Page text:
(HealthDay)—Gaining too much baby weight is an issue for many pregnant women. What's more, if you don't lose those pounds, they could pose a problem during your next pregnancy, according to a study published in the journal Obstetrics & Gynecology.
Researchers looked at nearly 8,000 women who had babies two years apart and found that those who didn't get back to their pre-pregnancy weight before they conceived again had more complications during the second pregnancy. These issues ranged from an increased risk for Caesarean sections to gestational diabetes and high blood pressure.
According to the American Public Health Association, being overweight or obese also increases the risk for heart disease and stroke, conditions that can threaten a pregnancy. Labor and delivery problems have also been linked to a woman's body mass index (BMI). Some studies suggest that overweight or obesity may even affect a woman's ability to breast-feed.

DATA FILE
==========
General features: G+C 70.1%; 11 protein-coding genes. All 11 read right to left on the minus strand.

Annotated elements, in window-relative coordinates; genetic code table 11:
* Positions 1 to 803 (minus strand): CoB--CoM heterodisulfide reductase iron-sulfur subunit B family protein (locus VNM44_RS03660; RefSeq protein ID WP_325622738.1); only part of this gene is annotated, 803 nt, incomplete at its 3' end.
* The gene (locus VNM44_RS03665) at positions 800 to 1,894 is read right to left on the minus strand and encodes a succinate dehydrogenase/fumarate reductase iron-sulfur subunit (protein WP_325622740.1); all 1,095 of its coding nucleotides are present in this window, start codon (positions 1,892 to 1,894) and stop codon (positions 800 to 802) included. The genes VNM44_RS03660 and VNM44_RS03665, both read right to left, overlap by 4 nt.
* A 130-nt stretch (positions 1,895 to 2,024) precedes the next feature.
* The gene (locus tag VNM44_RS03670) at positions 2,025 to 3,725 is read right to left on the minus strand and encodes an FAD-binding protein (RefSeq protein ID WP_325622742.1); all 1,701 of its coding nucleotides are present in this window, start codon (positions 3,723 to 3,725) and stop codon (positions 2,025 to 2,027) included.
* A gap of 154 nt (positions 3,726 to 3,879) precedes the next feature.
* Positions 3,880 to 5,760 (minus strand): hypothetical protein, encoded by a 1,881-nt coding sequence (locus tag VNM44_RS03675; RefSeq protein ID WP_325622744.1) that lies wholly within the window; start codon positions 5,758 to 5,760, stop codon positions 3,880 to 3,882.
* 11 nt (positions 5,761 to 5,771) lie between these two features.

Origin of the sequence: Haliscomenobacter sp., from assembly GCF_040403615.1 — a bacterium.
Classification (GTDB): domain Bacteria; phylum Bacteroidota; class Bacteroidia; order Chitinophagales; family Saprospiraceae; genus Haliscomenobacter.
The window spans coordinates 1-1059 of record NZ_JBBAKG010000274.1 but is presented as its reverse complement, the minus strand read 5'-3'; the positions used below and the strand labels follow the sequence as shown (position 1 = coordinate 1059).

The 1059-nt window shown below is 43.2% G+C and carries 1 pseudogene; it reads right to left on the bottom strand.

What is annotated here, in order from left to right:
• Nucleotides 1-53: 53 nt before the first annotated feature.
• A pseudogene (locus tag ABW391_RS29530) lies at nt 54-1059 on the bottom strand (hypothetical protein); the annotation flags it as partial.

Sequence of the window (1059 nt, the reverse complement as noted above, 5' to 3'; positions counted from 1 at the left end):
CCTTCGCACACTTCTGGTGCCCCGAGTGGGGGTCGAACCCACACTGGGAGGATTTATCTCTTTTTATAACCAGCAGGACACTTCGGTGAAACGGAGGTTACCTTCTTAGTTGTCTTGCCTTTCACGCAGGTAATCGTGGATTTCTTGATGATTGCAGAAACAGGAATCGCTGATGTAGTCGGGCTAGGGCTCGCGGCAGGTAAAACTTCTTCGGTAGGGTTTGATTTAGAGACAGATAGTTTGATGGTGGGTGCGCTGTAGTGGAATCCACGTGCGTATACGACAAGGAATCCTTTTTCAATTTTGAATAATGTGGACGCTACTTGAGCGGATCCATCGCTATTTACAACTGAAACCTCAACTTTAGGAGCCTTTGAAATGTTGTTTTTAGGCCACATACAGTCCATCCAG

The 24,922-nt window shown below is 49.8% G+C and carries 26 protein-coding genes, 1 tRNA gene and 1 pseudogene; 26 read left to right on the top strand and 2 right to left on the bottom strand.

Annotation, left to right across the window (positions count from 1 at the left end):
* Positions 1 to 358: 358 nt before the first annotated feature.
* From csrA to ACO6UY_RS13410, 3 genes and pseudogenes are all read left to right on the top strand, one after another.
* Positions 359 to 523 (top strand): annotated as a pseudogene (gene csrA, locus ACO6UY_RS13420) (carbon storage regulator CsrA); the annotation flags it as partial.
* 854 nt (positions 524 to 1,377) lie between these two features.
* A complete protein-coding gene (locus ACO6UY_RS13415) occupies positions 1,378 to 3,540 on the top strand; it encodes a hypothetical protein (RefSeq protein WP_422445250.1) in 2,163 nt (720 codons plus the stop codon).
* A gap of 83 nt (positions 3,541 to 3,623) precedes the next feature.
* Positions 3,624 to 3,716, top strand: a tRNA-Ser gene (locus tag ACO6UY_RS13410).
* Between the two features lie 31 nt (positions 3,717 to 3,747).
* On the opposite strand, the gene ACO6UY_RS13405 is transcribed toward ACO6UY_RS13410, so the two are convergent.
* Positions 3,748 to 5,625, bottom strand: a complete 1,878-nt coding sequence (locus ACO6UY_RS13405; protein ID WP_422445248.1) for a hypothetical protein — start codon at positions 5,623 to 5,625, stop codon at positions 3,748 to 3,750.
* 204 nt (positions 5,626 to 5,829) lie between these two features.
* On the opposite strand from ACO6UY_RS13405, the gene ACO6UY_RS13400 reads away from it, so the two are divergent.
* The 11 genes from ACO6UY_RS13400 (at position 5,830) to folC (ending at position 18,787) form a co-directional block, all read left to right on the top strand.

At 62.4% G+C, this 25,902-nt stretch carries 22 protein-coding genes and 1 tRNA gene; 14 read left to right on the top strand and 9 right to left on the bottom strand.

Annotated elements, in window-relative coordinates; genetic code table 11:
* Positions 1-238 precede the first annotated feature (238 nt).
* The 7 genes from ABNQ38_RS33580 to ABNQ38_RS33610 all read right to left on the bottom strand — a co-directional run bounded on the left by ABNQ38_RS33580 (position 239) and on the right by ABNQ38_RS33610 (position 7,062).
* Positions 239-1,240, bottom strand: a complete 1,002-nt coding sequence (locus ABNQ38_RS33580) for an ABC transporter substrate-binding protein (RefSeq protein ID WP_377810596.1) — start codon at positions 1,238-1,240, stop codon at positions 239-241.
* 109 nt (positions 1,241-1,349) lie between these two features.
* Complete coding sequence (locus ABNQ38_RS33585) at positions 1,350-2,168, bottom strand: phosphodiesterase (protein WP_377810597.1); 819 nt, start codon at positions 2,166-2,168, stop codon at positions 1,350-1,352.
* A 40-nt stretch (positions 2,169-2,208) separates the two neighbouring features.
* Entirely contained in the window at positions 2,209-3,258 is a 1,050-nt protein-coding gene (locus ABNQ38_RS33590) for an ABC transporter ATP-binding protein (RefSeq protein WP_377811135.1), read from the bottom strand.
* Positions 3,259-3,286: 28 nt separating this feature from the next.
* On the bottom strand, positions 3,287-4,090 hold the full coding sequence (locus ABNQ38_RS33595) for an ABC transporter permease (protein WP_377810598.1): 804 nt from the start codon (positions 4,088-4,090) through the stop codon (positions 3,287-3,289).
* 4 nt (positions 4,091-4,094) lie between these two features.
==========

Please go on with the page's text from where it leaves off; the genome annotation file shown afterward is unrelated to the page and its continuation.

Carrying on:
To drop the post-pregnancy baby weight, diet and exercise can be a winning combination. Though motherhood can leave you exhausted, re-booting an exercise program will actually give you more stamina as well as help you regain your pre-pregnancy shape.
One tool to use for motivation is a pedometer. A study published in BMC Pregnancy & Childbirth tracked women who used the wearable device to increase their daily steps by 500 per week in stages—first to 5,000 steps per day and then on to 10,000 steps per day. At the end of 12 weeks, they lost weight, lowered their BMI, and took inches off their waist and hips.
Losing weight is never easy. Use your postpartum doctor visits to ask for more advice that will fit into your lifestyle.
Explore further: Weighing too much or too little when pregnant can be risky
The U.S. National Library of Medicine has ideas for losing weight after pregnancy.